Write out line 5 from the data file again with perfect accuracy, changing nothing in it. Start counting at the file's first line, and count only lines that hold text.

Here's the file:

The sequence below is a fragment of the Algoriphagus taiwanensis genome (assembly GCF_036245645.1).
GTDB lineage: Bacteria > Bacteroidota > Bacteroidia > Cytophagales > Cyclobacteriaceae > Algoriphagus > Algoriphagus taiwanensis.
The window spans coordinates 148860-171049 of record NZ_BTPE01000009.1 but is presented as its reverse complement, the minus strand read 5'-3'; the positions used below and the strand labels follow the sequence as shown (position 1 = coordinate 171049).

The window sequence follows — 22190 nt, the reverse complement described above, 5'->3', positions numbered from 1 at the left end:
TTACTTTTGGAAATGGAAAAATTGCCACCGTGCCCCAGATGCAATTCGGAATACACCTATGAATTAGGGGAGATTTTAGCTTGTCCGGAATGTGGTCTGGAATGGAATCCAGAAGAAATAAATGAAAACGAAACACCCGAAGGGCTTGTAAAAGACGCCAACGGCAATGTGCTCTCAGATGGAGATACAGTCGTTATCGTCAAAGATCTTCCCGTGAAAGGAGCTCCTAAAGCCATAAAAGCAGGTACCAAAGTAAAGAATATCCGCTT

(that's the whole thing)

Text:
TTACTTTTGGAAATGGAAAAATTGCCACCGTGCCCCAGATGCAATTCGGAATACACCTATGAATTAGGGGAGATTTTAGCTTGTCCGGAATGTGGTCTGGAATGGAATCCAGAAGAAATAAATGAAAACGAAACACCCGAAGGGCTTGTAAAAGACGCCAACGGCAATGTGCTCTCAGATGGAGATACAGTCGTTATCGTCAAAGATCTTCCCGTGAAAGGAGCTCCTAAAGCCATAAAAGCAGGTACCAAAGTAAAGAATATCCGCTT